While in D.C. for a recent
defence conference, I couldn’t fight the temptation to visit the International Spy Museum, located right in the center of the city.
My mission was to leave with the museum’s most valuable information saved to my phone’s camera roll.
Just outside the museum I determine that the man in the red jacket is way to ostentatious to be gathering intel on me.
Behind the front desk is a map of every Bond spy villain in history. I wonder if I'll see any real spy stuff.
I give the ladies at the counter money, and they give me a Spy Guide map of the museum, along with a ticket.
The very first exhibit is of a car from the Bond movies. It has a mini gun attached to it. I jot down this sentence in my journal, under the heading 'goals': 'own a car with a minigun attached to it.'
An elevator brings you to the first floor where Museum stewards tell you to pick a 'cover.' They tell me I may be quizzed on this cover later.
In the same room as the covers are all sorts of historical spy memorabilia. Here are the official crests for international spy agencies (yes, most countries have spy agencies).
Here's Antonio Mendez's actual Intelligence Star for Valor for his actions rescuing American diplomats from Iran (popularised by the film 'Argo').
Museum stewards usher me and about 40 field-tripping 8th graders into a small movie room, where we're shown a brief film about espionage and covert intelligence.
Here's a bunch of stuff for spies who parachute in on targets, to include boots that look like regular shoes ...
The 'gas assassination rifle' quietly fires a flechette which just as quietly penetrates the victim.
This dagger looks like a prison shiv. There are several places on the body where it is just long enough to kill.
The actual pistol from Soviet code clerk Igor Gouzenko. He tried to defect to Canada and they initially thought he was just a crackpot.
A glove-gun, a lighter gun, and a flashlight gun. Each carries a single round of ammunition, just enough for a kill close up.
Scholars say espionage falls under the idiom 'second oldest profession' because of references to spies in the Old Testament's Book of Joshua.
The historical room covers use of spies in every major age of humanity, going as far back as 5,000 years ago.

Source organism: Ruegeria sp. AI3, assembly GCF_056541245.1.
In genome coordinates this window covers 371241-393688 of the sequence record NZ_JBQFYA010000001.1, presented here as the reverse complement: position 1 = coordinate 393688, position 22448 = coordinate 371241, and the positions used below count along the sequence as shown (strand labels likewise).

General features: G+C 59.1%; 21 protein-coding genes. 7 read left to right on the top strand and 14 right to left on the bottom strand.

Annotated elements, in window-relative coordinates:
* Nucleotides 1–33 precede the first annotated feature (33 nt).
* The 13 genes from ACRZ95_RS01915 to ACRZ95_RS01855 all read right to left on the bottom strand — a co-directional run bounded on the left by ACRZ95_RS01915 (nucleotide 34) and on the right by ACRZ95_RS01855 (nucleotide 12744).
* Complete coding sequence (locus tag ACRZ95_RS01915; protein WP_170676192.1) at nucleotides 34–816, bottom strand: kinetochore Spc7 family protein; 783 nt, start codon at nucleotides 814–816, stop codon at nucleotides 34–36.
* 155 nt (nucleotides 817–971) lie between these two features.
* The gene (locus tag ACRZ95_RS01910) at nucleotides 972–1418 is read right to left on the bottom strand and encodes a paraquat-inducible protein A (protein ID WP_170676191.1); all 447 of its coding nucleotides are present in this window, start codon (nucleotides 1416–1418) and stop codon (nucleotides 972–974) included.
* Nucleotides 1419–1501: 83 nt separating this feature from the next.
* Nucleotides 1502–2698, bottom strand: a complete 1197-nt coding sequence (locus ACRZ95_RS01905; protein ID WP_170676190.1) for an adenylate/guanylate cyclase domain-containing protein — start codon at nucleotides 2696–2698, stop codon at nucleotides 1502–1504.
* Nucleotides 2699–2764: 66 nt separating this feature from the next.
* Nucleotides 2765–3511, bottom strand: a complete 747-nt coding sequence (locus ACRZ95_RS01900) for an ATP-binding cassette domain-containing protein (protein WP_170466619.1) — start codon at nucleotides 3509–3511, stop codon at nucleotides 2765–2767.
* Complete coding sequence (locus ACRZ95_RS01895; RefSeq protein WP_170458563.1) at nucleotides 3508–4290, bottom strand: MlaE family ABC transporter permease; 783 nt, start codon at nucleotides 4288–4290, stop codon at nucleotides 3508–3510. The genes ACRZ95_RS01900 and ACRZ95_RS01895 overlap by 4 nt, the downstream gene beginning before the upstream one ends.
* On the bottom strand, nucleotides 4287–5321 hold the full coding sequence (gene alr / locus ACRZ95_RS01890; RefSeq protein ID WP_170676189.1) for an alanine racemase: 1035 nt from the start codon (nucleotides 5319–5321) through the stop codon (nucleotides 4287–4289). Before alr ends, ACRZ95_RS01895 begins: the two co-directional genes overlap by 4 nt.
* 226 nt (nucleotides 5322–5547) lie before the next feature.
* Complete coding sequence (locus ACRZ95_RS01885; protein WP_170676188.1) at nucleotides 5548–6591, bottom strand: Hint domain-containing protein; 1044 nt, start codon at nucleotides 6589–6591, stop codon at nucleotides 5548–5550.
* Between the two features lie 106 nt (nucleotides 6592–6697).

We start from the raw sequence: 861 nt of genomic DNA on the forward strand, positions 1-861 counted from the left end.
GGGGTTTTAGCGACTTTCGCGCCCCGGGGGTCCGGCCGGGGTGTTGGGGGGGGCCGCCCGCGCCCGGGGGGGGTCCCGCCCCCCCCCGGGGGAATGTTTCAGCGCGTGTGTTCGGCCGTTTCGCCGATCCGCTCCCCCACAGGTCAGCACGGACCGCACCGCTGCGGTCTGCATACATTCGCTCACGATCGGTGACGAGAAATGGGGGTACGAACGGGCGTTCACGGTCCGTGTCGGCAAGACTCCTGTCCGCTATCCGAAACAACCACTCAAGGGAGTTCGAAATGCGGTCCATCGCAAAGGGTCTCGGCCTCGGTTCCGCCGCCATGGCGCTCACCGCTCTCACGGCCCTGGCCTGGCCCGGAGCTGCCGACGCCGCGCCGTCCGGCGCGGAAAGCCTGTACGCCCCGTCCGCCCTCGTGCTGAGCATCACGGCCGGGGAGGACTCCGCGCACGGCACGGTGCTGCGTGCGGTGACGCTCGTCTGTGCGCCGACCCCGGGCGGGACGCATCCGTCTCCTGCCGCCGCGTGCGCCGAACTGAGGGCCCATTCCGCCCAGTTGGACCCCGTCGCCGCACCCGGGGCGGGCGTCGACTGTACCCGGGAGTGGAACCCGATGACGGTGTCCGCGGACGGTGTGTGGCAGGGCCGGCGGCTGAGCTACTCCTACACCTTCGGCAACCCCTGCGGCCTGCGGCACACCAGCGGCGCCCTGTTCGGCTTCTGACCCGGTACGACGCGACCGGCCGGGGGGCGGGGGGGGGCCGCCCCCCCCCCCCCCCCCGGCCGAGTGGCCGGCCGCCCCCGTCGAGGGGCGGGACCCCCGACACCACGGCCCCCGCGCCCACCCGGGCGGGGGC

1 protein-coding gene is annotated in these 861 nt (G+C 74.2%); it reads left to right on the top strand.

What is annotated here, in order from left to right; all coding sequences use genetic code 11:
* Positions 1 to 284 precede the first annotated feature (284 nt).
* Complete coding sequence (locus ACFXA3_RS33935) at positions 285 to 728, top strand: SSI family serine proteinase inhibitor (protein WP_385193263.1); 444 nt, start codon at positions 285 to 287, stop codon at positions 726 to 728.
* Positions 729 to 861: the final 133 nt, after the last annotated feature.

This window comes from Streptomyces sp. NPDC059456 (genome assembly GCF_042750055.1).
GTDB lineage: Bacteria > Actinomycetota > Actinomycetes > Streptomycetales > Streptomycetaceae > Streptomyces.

President Lincoln started the secret service to gather intelligence on the country's worst criminals.
One of Russia's greatest spies, Dmitry Bystrolyotov traveled Europe seducing women who had access to diplomatic cables. He later ended up in a Russian Gulag.
Alan Turing is perhaps one of the greatest codebreakers of all time. He solved the Enigma cypher which helped the Allies find German U-Boats.
Turing, considered one of the fathers of modern computing and artificial intelligence, lived and died a lonely man.
Turing helped build device a super-high speed bombe machine, essentially the first 'brute force' hacking computer.
What would a spy museum be without James Bond? Ian Fleming, Bond's creator, worked under the British Director of Naval Intelligence during the second world war.
Prior to writing his first Bond novel, Fleming would assist in founding the OSS, or Office of Strategic Services, the precursor to the CIA.
And let's not forget Das Germans. Otto Skorzeny was like a real-life James Bond, except a Nazi. He had a very successful private security/spying enterprise following the war.
The last exhibit is dedicated completely to cyber war and Internet espionage (not nearly as cool as James Bond).
Finally, I put the Apocalypse behind me, pass through the gift shop, and skedaddle out of the museum ... where DC awaits, home to more spies than any city on earth ...
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